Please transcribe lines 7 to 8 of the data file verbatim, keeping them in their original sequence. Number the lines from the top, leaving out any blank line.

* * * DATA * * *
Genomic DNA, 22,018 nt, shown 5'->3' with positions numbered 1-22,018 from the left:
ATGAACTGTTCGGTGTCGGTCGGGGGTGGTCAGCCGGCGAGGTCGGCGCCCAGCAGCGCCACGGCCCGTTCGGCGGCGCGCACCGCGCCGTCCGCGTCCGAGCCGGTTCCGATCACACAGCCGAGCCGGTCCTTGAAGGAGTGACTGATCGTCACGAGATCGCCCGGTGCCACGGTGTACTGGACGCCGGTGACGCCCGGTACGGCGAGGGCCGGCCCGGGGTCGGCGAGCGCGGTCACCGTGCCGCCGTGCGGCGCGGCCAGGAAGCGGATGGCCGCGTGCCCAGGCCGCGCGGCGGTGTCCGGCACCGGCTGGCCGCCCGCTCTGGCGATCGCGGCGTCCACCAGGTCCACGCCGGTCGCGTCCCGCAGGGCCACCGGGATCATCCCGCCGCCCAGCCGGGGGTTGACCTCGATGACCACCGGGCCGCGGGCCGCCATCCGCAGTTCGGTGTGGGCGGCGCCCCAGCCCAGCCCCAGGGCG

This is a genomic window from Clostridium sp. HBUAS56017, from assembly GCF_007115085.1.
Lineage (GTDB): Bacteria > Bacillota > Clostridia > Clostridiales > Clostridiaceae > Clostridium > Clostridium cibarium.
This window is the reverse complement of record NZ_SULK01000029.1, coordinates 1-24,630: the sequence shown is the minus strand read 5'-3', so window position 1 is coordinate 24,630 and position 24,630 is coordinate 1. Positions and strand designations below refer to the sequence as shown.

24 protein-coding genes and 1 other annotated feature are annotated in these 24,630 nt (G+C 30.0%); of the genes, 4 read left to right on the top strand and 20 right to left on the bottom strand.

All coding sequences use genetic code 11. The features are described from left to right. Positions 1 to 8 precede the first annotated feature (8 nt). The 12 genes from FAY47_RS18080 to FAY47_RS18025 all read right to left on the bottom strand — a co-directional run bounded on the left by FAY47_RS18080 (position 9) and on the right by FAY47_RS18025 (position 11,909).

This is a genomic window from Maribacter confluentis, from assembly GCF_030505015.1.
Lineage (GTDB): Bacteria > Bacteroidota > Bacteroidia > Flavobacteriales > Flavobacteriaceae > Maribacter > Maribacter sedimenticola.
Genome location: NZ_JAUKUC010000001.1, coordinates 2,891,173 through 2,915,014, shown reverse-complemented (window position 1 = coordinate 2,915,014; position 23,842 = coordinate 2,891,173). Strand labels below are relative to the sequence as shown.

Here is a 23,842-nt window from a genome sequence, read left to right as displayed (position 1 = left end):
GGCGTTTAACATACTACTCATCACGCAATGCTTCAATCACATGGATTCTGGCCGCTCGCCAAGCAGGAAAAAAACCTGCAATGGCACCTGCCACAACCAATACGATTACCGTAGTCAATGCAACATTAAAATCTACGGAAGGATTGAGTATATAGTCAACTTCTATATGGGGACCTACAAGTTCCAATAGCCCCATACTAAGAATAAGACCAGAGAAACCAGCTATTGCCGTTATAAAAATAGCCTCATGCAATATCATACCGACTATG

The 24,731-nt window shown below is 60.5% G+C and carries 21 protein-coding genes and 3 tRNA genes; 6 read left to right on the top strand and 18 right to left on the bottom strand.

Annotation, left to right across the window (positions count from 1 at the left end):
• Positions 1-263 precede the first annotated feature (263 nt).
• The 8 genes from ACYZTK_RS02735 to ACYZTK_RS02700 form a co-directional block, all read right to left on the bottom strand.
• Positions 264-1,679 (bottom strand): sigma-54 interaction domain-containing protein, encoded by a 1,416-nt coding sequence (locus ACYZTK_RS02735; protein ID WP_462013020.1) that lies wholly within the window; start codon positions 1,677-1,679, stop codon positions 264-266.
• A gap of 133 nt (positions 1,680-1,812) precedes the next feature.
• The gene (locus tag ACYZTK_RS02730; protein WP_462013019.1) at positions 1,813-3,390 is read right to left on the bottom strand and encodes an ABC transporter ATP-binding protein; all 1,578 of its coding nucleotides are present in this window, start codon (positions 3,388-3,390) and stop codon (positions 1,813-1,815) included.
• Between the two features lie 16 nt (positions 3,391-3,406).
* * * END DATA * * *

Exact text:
All coding sequences use genetic code 11. The features are described from left to right. Positions 1 to 8 precede the first annotated feature (8 nt). The 12 genes from FAY47_RS18080 to FAY47_RS18025 all read right to left on the bottom strand — a co-directional run bounded on the left by FAY47_RS18080 (position 9) and on the right by FAY47_RS18025 (position 11,909).

This is a genomic window from Maribacter confluentis, from assembly GCF_030505015.1.